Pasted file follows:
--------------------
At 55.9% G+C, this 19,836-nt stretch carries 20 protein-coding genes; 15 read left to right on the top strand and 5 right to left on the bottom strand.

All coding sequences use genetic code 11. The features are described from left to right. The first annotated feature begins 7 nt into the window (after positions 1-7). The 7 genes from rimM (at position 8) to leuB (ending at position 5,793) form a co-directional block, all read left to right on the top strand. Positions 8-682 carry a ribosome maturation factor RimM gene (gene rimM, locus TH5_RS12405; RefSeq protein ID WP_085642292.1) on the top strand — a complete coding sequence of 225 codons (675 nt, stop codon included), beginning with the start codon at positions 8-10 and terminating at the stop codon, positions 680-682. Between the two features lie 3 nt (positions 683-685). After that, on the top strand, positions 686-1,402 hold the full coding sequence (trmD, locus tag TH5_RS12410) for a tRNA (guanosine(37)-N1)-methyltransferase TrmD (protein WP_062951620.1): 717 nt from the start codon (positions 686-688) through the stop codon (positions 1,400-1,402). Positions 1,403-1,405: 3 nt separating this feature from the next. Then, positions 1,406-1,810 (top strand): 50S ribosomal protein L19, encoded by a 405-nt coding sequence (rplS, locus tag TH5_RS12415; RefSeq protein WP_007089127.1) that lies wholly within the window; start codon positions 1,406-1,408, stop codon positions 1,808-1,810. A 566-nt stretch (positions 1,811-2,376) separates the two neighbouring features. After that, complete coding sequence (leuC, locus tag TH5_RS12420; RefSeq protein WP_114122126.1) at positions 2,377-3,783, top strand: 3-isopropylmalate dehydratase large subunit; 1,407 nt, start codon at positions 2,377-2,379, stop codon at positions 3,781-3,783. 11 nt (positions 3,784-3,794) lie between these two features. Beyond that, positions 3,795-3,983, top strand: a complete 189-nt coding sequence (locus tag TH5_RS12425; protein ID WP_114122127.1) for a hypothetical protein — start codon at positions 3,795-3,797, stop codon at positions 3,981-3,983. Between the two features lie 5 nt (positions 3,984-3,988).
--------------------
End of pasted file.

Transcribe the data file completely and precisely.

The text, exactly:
At 55.9% G+C, this 19,836-nt stretch carries 20 protein-coding genes; 15 read left to right on the top strand and 5 right to left on the bottom strand.

All coding sequences use genetic code 11. The features are described from left to right. The first annotated feature begins 7 nt into the window (after positions 1-7). The 7 genes from rimM (at position 8) to leuB (ending at position 5,793) form a co-directional block, all read left to right on the top strand. Positions 8-682 carry a ribosome maturation factor RimM gene (gene rimM, locus TH5_RS12405; RefSeq protein ID WP_085642292.1) on the top strand — a complete coding sequence of 225 codons (675 nt, stop codon included), beginning with the start codon at positions 8-10 and terminating at the stop codon, positions 680-682. Between the two features lie 3 nt (positions 683-685). After that, on the top strand, positions 686-1,402 hold the full coding sequence (trmD, locus tag TH5_RS12410) for a tRNA (guanosine(37)-N1)-methyltransferase TrmD (protein WP_062951620.1): 717 nt from the start codon (positions 686-688) through the stop codon (positions 1,400-1,402). Positions 1,403-1,405: 3 nt separating this feature from the next. Then, positions 1,406-1,810 (top strand): 50S ribosomal protein L19, encoded by a 405-nt coding sequence (rplS, locus tag TH5_RS12415; RefSeq protein WP_007089127.1) that lies wholly within the window; start codon positions 1,406-1,408, stop codon positions 1,808-1,810. A 566-nt stretch (positions 1,811-2,376) separates the two neighbouring features. After that, complete coding sequence (leuC, locus tag TH5_RS12420; RefSeq protein WP_114122126.1) at positions 2,377-3,783, top strand: 3-isopropylmalate dehydratase large subunit; 1,407 nt, start codon at positions 2,377-2,379, stop codon at positions 3,781-3,783. 11 nt (positions 3,784-3,794) lie between these two features. Beyond that, positions 3,795-3,983, top strand: a complete 189-nt coding sequence (locus tag TH5_RS12425; protein ID WP_114122127.1) for a hypothetical protein — start codon at positions 3,795-3,797, stop codon at positions 3,981-3,983. Between the two features lie 5 nt (positions 3,984-3,988).